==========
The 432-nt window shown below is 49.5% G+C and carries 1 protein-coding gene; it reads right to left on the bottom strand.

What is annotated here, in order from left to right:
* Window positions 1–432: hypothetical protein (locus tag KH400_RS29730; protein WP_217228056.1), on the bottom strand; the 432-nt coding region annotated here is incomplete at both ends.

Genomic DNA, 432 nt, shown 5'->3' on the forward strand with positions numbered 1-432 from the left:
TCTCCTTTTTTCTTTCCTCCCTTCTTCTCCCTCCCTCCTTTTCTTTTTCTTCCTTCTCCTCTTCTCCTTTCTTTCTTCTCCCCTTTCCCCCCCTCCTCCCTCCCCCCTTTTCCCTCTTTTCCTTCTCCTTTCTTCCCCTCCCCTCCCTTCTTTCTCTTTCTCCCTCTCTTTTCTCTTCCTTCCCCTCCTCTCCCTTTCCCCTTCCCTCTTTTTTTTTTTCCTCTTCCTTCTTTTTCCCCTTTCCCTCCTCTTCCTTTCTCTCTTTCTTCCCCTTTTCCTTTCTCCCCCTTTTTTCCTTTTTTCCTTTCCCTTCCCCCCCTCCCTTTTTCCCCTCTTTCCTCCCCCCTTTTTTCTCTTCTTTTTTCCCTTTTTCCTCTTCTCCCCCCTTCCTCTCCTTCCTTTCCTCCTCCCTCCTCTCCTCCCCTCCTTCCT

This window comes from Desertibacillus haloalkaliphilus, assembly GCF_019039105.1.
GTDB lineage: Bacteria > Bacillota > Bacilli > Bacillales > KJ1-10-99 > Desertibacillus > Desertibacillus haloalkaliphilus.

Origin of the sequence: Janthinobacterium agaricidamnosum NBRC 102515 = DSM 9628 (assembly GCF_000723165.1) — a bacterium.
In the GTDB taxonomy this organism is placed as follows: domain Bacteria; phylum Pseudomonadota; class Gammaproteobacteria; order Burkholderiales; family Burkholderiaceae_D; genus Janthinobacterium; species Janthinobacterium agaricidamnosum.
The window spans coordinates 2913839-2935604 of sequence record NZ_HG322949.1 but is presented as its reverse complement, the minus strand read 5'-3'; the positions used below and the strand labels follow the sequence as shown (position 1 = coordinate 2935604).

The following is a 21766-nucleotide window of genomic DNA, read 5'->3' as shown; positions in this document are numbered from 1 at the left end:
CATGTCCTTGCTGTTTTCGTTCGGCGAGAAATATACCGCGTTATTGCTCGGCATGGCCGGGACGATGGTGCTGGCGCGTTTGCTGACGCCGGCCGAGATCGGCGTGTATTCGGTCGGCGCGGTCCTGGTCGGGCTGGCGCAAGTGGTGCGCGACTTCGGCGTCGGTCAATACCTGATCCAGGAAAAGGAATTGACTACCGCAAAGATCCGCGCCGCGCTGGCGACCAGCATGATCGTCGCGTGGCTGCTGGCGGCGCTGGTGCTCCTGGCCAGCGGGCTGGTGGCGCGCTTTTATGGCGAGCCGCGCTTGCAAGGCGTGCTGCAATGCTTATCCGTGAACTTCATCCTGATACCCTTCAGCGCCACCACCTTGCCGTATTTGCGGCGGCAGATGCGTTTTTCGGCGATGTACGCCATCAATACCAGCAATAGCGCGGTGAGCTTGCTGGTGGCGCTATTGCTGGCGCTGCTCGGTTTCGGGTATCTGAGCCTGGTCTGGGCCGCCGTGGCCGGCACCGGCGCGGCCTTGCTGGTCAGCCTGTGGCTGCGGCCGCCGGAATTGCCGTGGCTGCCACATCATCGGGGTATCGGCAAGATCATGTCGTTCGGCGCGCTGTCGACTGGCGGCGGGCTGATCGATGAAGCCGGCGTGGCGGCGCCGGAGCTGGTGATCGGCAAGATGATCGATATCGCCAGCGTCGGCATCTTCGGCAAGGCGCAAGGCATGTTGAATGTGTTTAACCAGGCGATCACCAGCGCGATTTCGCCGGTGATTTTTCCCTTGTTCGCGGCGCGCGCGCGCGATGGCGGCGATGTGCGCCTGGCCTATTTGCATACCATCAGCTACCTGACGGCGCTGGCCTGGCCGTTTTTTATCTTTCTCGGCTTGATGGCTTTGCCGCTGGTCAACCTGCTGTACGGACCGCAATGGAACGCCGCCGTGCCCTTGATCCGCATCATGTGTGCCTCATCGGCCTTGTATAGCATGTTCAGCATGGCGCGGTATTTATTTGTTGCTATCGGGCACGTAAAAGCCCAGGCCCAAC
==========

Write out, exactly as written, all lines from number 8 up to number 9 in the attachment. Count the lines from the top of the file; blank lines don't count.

Origin of the sequence: Janthinobacterium agaricidamnosum NBRC 102515 = DSM 9628 (assembly GCF_000723165.1) — a bacterium.
In the GTDB taxonomy this organism is placed as follows: domain Bacteria; phylum Pseudomonadota; class Gammaproteobacteria; order Burkholderiales; family Burkholderiaceae_D; genus Janthinobacterium; species Janthinobacterium agaricidamnosum.